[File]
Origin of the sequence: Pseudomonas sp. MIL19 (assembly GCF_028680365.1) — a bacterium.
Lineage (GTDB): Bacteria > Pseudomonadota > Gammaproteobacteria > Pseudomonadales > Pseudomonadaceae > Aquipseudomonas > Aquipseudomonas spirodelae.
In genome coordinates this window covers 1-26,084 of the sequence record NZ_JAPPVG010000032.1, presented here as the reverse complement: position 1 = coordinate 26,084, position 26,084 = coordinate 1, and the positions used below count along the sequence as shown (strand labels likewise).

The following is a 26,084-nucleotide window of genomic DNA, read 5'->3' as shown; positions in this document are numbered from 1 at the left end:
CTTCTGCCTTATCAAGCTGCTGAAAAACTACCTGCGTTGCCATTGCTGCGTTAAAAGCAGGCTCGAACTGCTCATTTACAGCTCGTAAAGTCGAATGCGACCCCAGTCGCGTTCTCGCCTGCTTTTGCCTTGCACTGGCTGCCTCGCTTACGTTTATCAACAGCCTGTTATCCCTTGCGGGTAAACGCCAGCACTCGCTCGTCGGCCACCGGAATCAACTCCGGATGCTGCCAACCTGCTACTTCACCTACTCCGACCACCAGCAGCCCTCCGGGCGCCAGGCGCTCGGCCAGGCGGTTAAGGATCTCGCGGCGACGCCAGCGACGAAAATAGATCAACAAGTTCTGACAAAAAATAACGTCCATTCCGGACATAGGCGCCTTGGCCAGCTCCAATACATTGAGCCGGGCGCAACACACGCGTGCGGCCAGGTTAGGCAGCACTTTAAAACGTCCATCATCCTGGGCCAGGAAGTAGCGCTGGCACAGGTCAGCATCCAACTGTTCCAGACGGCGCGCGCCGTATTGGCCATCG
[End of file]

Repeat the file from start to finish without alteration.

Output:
Origin of the sequence: Pseudomonas sp. MIL19 (assembly GCF_028680365.1) — a bacterium.
Lineage (GTDB): Bacteria > Pseudomonadota > Gammaproteobacteria > Pseudomonadales > Pseudomonadaceae > Aquipseudomonas > Aquipseudomonas spirodelae.
In genome coordinates this window covers 1-26,084 of the sequence record NZ_JAPPVG010000032.1, presented here as the reverse complement: position 1 = coordinate 26,084, position 26,084 = coordinate 1, and the positions used below count along the sequence as shown (strand labels likewise).

The following is a 26,084-nucleotide window of genomic DNA, read 5'->3' as shown; positions in this document are numbered from 1 at the left end:
CTTCTGCCTTATCAAGCTGCTGAAAAACTACCTGCGTTGCCATTGCTGCGTTAAAAGCAGGCTCGAACTGCTCATTTACAGCTCGTAAAGTCGAATGCGACCCCAGTCGCGTTCTCGCCTGCTTTTGCCTTGCACTGGCTGCCTCGCTTACGTTTATCAACAGCCTGTTATCCCTTGCGGGTAAACGCCAGCACTCGCTCGTCGGCCACCGGAATCAACTCCGGATGCTGCCAACCTGCTACTTCACCTACTCCGACCACCAGCAGCCCTCCGGGCGCCAGGCGCTCGGCCAGGCGGTTAAGGATCTCGCGGCGACGCCAGCGACGAAAATAGATCAACAAGTTCTGACAAAAAATAACGTCCATTCCGGACATAGGCGCCTTGGCCAGCTCCAATACATTGAGCCGGGCGCAACACACGCGTGCGGCCAGGTTAGGCAGCACTTTAAAACGTCCATCATCCTGGGCCAGGAAGTAGCGCTGGCACAGGTCAGCATCCAACTGTTCCAGACGGCGCGCGCCGTATTGGCCATCG